Peter Lehndorff writes humorous songs about everyday life. Songs that try to poke fun at things we generally overlook: our cars, what we eat, where we live and the things that most normal people are too afraid to admit they are even afraid of.
Love on the Line includes Yellow Datsun, a duet with Dar Williams. East Longmeadow looks at suburban life, commuting to work in a stationwagon and trying to get back home again. Paranoid is an anthem to fear. The title track Love on the Line is about a couple that marries during a conference call. I Wish You Were Dead is a letter from heaven.
The cd features studio help from some of the finest musicians in New England including mandolin wiz Kevin Lynch and guitarist Jeff Pevar (of David Crosby's band CPR), Chris Haynes on piano and accordian, Richard Downs on tuba and bass and many others.
“Click and Clack” on NPR’s CarTalk have played many of my songs and Peugeot was featured on Car Tunes Volume 1: Disrespectful Car Songs.
“ ...intelligent lyrical vignettes of everyday life and the comical trappings of suburbia... delivered with an acute sense of comedic timing.” -The Springfield (MA) Union News
Singer-songwriter Peter Lehndorff laces his thoughtful compositions with acerbic wit. The sharpness of his humor is only matched by the crispness of his backing musicians. Together, they paint a wry portrait of modern life with all its absurdity intact. – Editor's Pick, 2006: Download.com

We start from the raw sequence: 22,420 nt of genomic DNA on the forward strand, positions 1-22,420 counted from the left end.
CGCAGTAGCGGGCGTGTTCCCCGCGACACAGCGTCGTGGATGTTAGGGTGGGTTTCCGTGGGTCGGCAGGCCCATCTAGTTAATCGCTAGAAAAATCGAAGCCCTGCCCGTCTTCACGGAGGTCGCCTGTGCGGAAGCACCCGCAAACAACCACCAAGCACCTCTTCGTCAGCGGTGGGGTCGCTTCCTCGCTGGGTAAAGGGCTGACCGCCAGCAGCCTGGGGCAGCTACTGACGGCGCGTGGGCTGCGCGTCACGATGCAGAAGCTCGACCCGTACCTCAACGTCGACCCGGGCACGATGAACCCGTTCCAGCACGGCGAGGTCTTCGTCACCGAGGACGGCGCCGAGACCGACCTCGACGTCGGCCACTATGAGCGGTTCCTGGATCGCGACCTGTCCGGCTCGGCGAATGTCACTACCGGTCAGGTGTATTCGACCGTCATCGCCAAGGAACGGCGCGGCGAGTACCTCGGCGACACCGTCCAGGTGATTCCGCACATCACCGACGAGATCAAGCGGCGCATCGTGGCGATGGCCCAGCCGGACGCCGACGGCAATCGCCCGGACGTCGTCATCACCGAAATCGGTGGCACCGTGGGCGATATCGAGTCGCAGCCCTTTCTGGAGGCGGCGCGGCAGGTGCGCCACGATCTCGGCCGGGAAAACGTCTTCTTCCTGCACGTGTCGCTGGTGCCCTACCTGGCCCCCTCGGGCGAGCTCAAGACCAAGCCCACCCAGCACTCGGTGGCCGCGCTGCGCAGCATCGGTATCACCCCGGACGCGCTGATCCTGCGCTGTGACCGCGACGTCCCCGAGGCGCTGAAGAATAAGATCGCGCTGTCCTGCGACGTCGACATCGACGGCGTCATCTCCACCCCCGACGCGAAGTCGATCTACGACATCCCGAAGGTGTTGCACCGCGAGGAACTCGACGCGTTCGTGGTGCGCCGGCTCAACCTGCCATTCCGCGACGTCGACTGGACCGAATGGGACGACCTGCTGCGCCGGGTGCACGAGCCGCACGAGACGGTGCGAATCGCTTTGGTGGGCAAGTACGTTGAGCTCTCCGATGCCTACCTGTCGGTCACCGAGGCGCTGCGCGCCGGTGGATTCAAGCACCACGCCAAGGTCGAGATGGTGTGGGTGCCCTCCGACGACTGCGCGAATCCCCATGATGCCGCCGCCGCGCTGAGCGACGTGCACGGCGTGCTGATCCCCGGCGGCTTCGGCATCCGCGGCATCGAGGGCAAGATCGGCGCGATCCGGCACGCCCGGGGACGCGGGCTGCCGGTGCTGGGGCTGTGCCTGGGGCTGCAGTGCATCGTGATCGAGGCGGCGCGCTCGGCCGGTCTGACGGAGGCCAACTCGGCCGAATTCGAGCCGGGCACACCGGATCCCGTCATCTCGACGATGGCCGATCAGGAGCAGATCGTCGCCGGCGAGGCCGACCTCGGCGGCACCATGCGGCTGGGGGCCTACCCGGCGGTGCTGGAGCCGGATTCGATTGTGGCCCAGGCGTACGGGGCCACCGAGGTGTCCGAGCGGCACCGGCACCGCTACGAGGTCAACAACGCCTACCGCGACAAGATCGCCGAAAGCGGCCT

“Peter Lehndorff has established his own voice, his own good natured wonder at the all-too-visible mysteries of this modern world.” – Jim Foley, KXCI fm Tuscon (AZ)
Tom Lehrer with chops. four stars – John McLaughlin, WESU fm, Ohio
Imagine John Prine type songs played with a Leo Kottke delivery. Lehndorff’s songs are filled with the kind of wry humor that leaves you by turns, guffawing at life and nodding with recognition. Standouts are Yellow Datsun, featuring Dar Williams, and East Longmeadow, a suburban sendup that builds to a perfect punch-line. Paranoid will leave you saying “me too!” to at least some of the catalogue of fear. – Music Matters Magazine